Barrett L. Dorko

                            Comment


                            • The Importance of Understanding

                              So, what’s important? The manner? The “secret”? The technique?

                              When asked these days about the relation between my work and the “unwinding” taught in the Barnes’ MFR courses or “somato-emotional release” promoted by Upledger I always begin by visibly shuddering at the mere mention of these things. This is part comedy and part warning. I don’t want to be associated with either of these methods; not even in the same sentence. If you’re wondering why, read through the Myofascial Release; The Great Conversation thread. It won’t take you long to appreciate my objection to this so-called therapy.

                              Then I say, “The most important aspect of the patient/therapist interaction is the understanding of the therapist. Understanding, which implies defendable theory, precedes appropriate care and a progression toward ever more effective and safe practice. (everybody nods) These people do not understand what they’re doing nor can they describe the patient’s response with an explanation that approaches reality.” In response these days I get nothing but silence. Oh, there is the occasional whiny, “Yea but it helps,” from someone who has forgotten what I’ve already said about how useless it is to justify what you do in this manner.

                              In short, what is of primary importance is understanding.

                              From the perspective of the manual magician, I see this issue as it is spoken of in the New Yorker article:

                              One guy in a tuxedo producing doves can be magic, ten guys producing doves is a travesty. "Ricky won't perform for magicians at magic shows, because they're interested in things," Weber says. "They don't get it. They won't watch him and be inspired to make magic of their own. They'll be inspired to do that trick that belongs to Ricky. Magic is not about someone else sharing the newest secret. Magic is about working hard to discover a secret and making something out of it. You start with some small principle and you build a theatrical presentation out of it. You do something that's technically artistic that creates a small drama. There are two ways you can expand your knowledge-through books and by gaining the confidence of fellow-magicians who will explain these things.

                              I found myself focusing upon the words “…working hard to discover a secret and making something out of it.” Manual magicians certainly do this, but they differ from the stage magician in a significant way – they don’t keep the secret, well, secret. They tell the patient what’s going on, the patient’s family, and, most importantly, they tell other would-be manual magicians about it without hesitation. And, if possible, without demanding a fee, or, better yet, a series of fees.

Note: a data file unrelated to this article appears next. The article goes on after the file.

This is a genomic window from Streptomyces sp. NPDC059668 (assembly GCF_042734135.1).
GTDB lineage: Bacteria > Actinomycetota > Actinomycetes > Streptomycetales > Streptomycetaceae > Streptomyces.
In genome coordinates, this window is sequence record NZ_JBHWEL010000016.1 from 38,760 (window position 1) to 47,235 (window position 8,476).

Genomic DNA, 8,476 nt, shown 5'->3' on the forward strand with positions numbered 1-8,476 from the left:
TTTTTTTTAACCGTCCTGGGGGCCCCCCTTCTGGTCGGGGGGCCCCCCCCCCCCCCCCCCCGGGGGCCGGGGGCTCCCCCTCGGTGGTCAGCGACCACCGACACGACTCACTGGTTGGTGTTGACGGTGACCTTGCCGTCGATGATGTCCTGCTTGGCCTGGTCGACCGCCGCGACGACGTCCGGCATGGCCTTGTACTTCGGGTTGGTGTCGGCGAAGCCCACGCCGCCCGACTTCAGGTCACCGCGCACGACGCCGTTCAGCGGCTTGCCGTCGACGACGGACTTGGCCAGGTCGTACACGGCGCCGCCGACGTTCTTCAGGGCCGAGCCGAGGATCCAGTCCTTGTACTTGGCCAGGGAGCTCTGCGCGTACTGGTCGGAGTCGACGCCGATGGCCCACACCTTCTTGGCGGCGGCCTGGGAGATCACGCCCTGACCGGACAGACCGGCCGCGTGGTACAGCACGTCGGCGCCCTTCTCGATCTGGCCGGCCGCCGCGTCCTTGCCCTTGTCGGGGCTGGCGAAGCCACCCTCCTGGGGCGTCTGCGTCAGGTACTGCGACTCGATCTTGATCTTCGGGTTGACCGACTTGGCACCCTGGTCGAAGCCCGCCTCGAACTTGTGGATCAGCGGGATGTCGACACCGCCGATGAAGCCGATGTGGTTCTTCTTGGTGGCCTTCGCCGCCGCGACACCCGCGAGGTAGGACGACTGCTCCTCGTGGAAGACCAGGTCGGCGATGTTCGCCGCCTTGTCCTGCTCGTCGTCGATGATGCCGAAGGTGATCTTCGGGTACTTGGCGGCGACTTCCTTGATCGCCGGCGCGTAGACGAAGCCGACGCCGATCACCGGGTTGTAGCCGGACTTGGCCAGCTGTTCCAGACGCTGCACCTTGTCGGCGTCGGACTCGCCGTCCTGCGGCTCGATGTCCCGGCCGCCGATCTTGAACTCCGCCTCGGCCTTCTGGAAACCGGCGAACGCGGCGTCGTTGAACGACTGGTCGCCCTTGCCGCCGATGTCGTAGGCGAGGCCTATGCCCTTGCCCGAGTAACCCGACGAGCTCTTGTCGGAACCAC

Does that sound like Barnes or Upledger to you?
                              Last edited by Barrett Dorko; 01-06-2007, 06:18 PM.
                              Barrett L. Dorko

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                              • The World Wants To Be Deceived

                                I found this in the MFR thread, posted originally by Nick Matheson and attributed to Walter Kaufman who I’m pretty sure is this guy.

                                "Mundus vult decipi: the world wants to be deceived. The truth is too complex and frightening; the taste for the truth is an acquired taste that few people acquire. (In fact), there is a hierarchy of deceptions. On a higher level we find fictions that men eagerly believe, regardless of the evidence, because they gratify some wish. Near the top of the ladder we encounter curious mixtures of untruth and truth that exert a lasting fascination on the intellectual community.”

                                This fits well with "The magical aspect of Ricky Jay is very strong," Diaconis says. "It's one thing to see someone who is very skillful with cards and quite another to witness an effect and have just no idea what happens. With Ricky, it's very hard to isolate technique from performance. I can sense when a sleight has happened and how it happened, but I still don't see it. I just feel it intellectually.” (from The New Yorker)

                                Often when therapists watch me employ Simple Contact they strain forward, looking for “the trick” to handling. Seeing nothing, they lean back again, quietly. I explain that the subsequent ideomotion they see emerges because my understanding has changed the context, and though many seem to “get” this, most dismiss it as a practical matter as soon as class is over. I imagine them saying to their colleagues, “It was interesting, I think it might be useful. I can’t imagine ever actually doing this though.”

                                They feel it intellectually, but the magic escapes them.

                                Remember: The world wants to be deceived.

                                Last edited by Barrett Dorko; 02-06-2007, 03:33 AM.
                                Barrett L. Dorko